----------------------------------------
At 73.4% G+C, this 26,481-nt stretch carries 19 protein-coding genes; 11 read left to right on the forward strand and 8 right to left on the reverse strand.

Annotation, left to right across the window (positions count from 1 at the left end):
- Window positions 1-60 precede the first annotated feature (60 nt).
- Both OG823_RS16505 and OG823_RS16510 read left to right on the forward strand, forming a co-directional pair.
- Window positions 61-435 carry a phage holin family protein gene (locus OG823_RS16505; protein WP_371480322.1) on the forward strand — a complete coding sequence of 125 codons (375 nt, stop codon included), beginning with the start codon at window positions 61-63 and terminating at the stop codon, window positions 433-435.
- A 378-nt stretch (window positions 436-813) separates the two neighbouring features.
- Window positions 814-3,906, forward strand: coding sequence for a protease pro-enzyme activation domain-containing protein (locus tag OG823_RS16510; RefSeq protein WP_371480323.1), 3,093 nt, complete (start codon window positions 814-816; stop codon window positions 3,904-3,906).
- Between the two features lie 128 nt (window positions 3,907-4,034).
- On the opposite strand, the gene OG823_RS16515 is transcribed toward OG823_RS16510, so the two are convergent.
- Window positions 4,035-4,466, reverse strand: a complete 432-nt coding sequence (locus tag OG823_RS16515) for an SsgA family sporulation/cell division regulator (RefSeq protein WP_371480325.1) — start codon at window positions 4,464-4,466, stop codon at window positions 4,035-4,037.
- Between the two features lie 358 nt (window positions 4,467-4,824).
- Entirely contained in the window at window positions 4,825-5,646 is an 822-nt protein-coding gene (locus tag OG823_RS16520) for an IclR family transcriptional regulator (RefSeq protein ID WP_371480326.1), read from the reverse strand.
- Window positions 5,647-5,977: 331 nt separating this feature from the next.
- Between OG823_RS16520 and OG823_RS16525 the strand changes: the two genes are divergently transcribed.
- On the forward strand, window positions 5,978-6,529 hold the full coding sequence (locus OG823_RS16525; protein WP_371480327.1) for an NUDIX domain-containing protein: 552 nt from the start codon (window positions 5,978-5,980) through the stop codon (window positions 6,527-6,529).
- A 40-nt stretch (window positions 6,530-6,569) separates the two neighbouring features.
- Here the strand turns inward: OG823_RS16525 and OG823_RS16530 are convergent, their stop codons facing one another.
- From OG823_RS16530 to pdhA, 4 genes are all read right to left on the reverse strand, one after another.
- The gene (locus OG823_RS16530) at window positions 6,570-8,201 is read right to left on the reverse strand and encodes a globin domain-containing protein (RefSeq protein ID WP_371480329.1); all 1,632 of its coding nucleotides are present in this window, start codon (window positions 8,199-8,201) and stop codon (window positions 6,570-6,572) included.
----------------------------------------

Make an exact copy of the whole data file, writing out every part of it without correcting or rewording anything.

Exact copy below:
At 73.4% G+C, this 26,481-nt stretch carries 19 protein-coding genes; 11 read left to right on the forward strand and 8 right to left on the reverse strand.

Annotation, left to right across the window (positions count from 1 at the left end):
- Window positions 1-60 precede the first annotated feature (60 nt).
- Both OG823_RS16505 and OG823_RS16510 read left to right on the forward strand, forming a co-directional pair.
- Window positions 61-435 carry a phage holin family protein gene (locus OG823_RS16505; protein WP_371480322.1) on the forward strand — a complete coding sequence of 125 codons (375 nt, stop codon included), beginning with the start codon at window positions 61-63 and terminating at the stop codon, window positions 433-435.
- A 378-nt stretch (window positions 436-813) separates the two neighbouring features.
- Window positions 814-3,906, forward strand: coding sequence for a protease pro-enzyme activation domain-containing protein (locus tag OG823_RS16510; RefSeq protein WP_371480323.1), 3,093 nt, complete (start codon window positions 814-816; stop codon window positions 3,904-3,906).
- Between the two features lie 128 nt (window positions 3,907-4,034).
- On the opposite strand, the gene OG823_RS16515 is transcribed toward OG823_RS16510, so the two are convergent.
- Window positions 4,035-4,466, reverse strand: a complete 432-nt coding sequence (locus tag OG823_RS16515) for an SsgA family sporulation/cell division regulator (RefSeq protein WP_371480325.1) — start codon at window positions 4,464-4,466, stop codon at window positions 4,035-4,037.
- Between the two features lie 358 nt (window positions 4,467-4,824).
- Entirely contained in the window at window positions 4,825-5,646 is an 822-nt protein-coding gene (locus tag OG823_RS16520) for an IclR family transcriptional regulator (RefSeq protein ID WP_371480326.1), read from the reverse strand.
- Window positions 5,647-5,977: 331 nt separating this feature from the next.
- Between OG823_RS16520 and OG823_RS16525 the strand changes: the two genes are divergently transcribed.
- On the forward strand, window positions 5,978-6,529 hold the full coding sequence (locus OG823_RS16525; protein WP_371480327.1) for an NUDIX domain-containing protein: 552 nt from the start codon (window positions 5,978-5,980) through the stop codon (window positions 6,527-6,529).
- A 40-nt stretch (window positions 6,530-6,569) separates the two neighbouring features.
- Here the strand turns inward: OG823_RS16525 and OG823_RS16530 are convergent, their stop codons facing one another.
- From OG823_RS16530 to pdhA, 4 genes are all read right to left on the reverse strand, one after another.
- The gene (locus OG823_RS16530) at window positions 6,570-8,201 is read right to left on the reverse strand and encodes a globin domain-containing protein (RefSeq protein ID WP_371480329.1); all 1,632 of its coding nucleotides are present in this window, start codon (window positions 8,199-8,201) and stop codon (window positions 6,570-6,572) included.